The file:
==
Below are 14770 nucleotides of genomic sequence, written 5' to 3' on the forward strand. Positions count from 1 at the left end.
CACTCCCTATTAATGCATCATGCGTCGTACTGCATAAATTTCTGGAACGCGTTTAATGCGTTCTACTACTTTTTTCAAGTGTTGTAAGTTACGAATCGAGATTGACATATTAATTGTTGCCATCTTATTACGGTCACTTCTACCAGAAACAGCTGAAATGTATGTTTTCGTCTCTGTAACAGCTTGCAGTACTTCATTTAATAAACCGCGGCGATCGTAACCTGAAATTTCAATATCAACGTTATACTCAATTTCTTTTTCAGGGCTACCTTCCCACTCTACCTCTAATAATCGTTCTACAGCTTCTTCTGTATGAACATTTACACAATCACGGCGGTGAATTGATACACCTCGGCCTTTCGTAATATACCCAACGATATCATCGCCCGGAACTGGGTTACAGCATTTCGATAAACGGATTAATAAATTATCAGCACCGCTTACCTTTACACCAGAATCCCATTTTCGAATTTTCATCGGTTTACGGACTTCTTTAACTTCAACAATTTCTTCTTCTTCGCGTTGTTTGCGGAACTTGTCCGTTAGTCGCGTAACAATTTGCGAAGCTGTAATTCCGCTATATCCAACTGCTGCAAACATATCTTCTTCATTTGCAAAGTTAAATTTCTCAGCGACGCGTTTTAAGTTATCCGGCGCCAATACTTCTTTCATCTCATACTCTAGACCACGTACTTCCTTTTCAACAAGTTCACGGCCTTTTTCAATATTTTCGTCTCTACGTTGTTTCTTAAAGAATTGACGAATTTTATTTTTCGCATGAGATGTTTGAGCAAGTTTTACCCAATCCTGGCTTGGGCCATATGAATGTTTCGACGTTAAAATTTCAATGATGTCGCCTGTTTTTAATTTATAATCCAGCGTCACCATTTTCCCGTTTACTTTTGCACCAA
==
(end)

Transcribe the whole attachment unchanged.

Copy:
Below are 14770 nucleotides of genomic sequence, written 5' to 3' on the forward strand. Positions count from 1 at the left end.
CACTCCCTATTAATGCATCATGCGTCGTACTGCATAAATTTCTGGAACGCGTTTAATGCGTTCTACTACTTTTTTCAAGTGTTGTAAGTTACGAATCGAGATTGACATATTAATTGTTGCCATCTTATTACGGTCACTTCTACCAGAAACAGCTGAAATGTATGTTTTCGTCTCTGTAACAGCTTGCAGTACTTCATTTAATAAACCGCGGCGATCGTAACCTGAAATTTCAATATCAACGTTATACTCAATTTCTTTTTCAGGGCTACCTTCCCACTCTACCTCTAATAATCGTTCTACAGCTTCTTCTGTATGAACATTTACACAATCACGGCGGTGAATTGATACACCTCGGCCTTTCGTAATATACCCAACGATATCATCGCCCGGAACTGGGTTACAGCATTTCGATAAACGGATTAATAAATTATCAGCACCGCTTACCTTTACACCAGAATCCCATTTTCGAATTTTCATCGGTTTACGGACTTCTTTAACTTCAACAATTTCTTCTTCTTCGCGTTGTTTGCGGAACTTGTCCGTTAGTCGCGTAACAATTTGCGAAGCTGTAATTCCGCTATATCCAACTGCTGCAAACATATCTTCTTCATTTGCAAAGTTAAATTTCTCAGCGACGCGTTTTAAGTTATCCGGCGCCAATACTTCTTTCATCTCATACTCTAGACCACGTACTTCCTTTTCAACAAGTTCACGGCCTTTTTCAATATTTTCGTCTCTACGTTGTTTCTTAAAGAATTGACGAATTTTATTTTTCGCATGAGATGTTTGAGCAAGTTTTACCCAATCCTGGCTTGGGCCATATGAATGTTTCGACGTTAAAATTTCAATGATGTCGCCTGTTTTTAATTTATAATCCAGCGTCACCATTTTCCCGTTTACTTTTGCACCAA